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Parallel Repetition of OCG: A gets x 1,..,x n 2 R {1,..,m} B gets y 1,..,y n 2 R {1,..,m} 8 i y i 2 R {x i,x i -1,x i +1} (mod m) A answers a 1,..,a n 2 {0,1} B answers b 1,..,b n 2 {0,1} They win if 8 i x i =y i, a i b i 1 23 n

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Parallel Repetition of OCG: A gets x 1,..,x n 2 R {1,..,m} B gets y 1,..,y n 2 R {1,..,m} 8 i y i 2 R {x i,x i -1,x i +1} (mod m) A answers a 1,..,a n 2 {0,1} B answers b 1,..,b n 2 {0,1} They win if 8 i x i =y i, a i b i We think of the game as played on the n dimensional torus 1 23 n

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Parallel Repetition of OCG: A gets x 1,..,x n 2 R {1,..,m} B gets y 1,..,y n 2 R {1,..,m} 8 i y i 2 R {x i,x i -1,x i +1} (mod m) A answers a 1,..,a n 2 {0,1} B answers b 1,..,b n 2 {0,1} They win if 8 i x i =y i, a i b i A,B answer by a color for each coordinate. They win if the colors are consistent on all coordinates

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Odd Cycle Game and Cubical Foams: The players can color consistently every cell. Err on edges that cross the surface

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The Shorter Story: [FKO-07]: Cubical Foams imply protocols for OCG [R-08]: (a counterexample to strong par. rep.) [KORW-08]: Cubical Foams with surface area (based on the protocol for OCG)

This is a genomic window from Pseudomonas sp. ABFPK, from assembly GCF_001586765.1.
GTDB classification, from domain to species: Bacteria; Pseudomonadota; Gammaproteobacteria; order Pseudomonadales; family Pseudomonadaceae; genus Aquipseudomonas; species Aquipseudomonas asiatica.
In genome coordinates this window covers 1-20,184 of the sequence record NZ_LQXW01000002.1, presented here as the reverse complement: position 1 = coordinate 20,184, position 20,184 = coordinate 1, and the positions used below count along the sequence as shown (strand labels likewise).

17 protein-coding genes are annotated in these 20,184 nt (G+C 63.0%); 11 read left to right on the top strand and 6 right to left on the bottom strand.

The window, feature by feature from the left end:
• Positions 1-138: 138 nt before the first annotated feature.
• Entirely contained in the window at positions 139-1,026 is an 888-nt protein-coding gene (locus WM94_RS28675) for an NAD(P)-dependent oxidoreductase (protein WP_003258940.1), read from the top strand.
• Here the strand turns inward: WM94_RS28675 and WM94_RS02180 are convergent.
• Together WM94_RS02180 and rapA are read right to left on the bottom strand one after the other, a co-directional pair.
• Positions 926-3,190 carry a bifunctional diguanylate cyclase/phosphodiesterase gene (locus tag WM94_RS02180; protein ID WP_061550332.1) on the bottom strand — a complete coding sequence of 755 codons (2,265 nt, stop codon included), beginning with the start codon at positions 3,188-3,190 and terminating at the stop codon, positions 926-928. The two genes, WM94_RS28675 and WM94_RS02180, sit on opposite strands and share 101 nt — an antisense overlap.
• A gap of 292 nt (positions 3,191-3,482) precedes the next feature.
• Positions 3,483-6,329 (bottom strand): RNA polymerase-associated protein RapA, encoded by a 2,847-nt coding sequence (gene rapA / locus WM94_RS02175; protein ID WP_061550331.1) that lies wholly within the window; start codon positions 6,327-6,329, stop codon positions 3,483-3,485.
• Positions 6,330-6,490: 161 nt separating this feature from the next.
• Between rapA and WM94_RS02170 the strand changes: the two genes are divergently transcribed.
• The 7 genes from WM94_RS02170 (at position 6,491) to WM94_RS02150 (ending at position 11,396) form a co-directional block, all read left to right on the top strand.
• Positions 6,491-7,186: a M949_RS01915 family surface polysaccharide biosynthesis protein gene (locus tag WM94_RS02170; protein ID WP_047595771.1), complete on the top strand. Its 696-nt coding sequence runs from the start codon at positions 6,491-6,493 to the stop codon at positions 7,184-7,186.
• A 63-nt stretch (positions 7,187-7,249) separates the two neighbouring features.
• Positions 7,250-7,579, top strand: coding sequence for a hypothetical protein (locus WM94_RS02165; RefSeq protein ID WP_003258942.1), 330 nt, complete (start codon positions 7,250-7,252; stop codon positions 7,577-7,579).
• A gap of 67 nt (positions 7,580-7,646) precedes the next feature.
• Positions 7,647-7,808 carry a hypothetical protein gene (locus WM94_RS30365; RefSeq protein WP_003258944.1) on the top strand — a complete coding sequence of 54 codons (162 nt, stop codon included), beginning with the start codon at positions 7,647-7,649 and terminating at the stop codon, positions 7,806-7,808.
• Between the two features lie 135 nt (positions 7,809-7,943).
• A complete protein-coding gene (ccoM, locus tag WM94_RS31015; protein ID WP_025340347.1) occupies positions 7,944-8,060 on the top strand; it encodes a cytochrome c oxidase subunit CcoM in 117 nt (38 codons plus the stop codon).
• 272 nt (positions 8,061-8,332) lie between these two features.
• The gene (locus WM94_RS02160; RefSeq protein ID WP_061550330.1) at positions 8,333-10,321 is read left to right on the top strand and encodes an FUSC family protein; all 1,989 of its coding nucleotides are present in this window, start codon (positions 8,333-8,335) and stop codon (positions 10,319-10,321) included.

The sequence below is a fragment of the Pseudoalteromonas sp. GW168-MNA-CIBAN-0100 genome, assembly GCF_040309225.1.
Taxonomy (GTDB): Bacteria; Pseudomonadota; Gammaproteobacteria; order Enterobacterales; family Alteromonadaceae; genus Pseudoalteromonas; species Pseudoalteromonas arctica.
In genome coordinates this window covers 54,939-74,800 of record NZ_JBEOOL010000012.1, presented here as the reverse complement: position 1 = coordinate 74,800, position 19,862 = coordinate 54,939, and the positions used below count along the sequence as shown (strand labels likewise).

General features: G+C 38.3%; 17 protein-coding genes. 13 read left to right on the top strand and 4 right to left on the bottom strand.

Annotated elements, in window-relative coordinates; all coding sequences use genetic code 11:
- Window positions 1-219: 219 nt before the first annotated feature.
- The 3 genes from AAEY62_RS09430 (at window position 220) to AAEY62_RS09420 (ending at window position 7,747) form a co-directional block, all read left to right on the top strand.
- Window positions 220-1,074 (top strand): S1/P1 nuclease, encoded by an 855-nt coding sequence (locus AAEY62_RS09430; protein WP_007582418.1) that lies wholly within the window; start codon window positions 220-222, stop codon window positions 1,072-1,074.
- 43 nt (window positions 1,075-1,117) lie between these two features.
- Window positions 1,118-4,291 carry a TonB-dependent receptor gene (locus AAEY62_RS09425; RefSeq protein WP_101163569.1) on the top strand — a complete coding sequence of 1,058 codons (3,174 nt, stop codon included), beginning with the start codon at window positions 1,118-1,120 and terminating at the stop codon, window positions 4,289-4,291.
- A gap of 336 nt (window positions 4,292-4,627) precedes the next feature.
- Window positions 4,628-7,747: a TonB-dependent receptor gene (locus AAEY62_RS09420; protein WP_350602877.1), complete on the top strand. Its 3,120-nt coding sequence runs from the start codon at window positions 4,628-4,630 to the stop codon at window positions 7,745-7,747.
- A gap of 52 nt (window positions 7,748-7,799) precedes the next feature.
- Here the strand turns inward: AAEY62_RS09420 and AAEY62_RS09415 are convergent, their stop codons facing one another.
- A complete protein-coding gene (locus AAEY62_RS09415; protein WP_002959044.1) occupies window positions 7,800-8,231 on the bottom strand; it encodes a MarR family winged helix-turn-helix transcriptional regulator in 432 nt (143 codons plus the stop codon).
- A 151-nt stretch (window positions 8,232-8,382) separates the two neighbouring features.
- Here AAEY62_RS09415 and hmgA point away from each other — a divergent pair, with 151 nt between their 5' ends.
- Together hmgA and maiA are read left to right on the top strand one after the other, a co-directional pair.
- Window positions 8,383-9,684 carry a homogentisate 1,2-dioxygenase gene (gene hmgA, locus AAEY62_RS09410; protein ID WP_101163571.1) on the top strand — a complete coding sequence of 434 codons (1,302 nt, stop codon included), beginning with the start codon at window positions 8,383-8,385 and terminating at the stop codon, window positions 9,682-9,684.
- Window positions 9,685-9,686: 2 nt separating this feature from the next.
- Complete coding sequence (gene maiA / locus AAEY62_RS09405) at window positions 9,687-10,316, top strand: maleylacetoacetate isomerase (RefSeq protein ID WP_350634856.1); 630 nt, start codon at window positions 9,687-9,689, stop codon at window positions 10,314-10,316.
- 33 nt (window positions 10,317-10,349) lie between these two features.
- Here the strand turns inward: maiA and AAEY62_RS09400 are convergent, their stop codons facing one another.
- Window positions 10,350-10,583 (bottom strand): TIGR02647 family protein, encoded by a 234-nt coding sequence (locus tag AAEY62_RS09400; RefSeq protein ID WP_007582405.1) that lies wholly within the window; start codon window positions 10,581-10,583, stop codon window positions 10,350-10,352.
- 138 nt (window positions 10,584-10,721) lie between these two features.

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Cubical Foams: Minimal surface area of a (volume 1) cell that tiles R n by Z n : Upper bound: 2n : unit cube Lower bound: : volume 1 ball [KORW-08]: There is an object with surface area similar to the (volume 1) ball, that tiles R n as a cube

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Thank You!

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Parallel Repetition, Bell Inequalities, and the EPR Paradox [CHTW]

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Entangled Two Prover Games: A,B share entangled quantum state |s i A,B A gets x, B gets y A measures A, B measures B A answers a, B answers b They win if V(x,y,a,b)=1 Val Q (G) = Max A,B Pr x,y [V(x,y,a,b)=1]

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Bell Inequalities (EPR Paradox): 9 G s.t. Val Q (G) > Val(G) [CHTW 04]: 9 G s.t. Val Q (G) = 1 and Val(G) · 1- (for some constant > 0) Using Parallel Repetition: 9 G s.t. Val Q (G) = 1 and Val(G) · (for any constant > 0)

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Does God Play Dice ? a,b are the outcome of a quantum measurement. Does God play dice ? Hidden Variables Theory: 9 additional variables H, s.t. a=a(x,y,H), b=b(x,y,H) (deterministically) H = outcome of all possible measurements (independent of x,y)

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a=a(x,y,H), b=b(x,y,H) Assume: x,y are independent A chooses x, B chooses y (at time t- ² ) Measurements occur at time t Information cannot propagate faster than light! Hence, Local Hidden Variables Theory: a=a(x,H), b=b(y,H) Thus, Val Q (G) = Val(G)

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Bell Inequalities (EPR Paradox): 9 G s.t. Val Q (G) > Val(G) [CHTW 04]: 9 G s.t. Val Q (G) = 1 and Val(G) · 1- (for some constant > 0) Using Parallel Repetition: 9 G s.t. Val Q (G) = 1 and Val(G) · (for any constant > 0)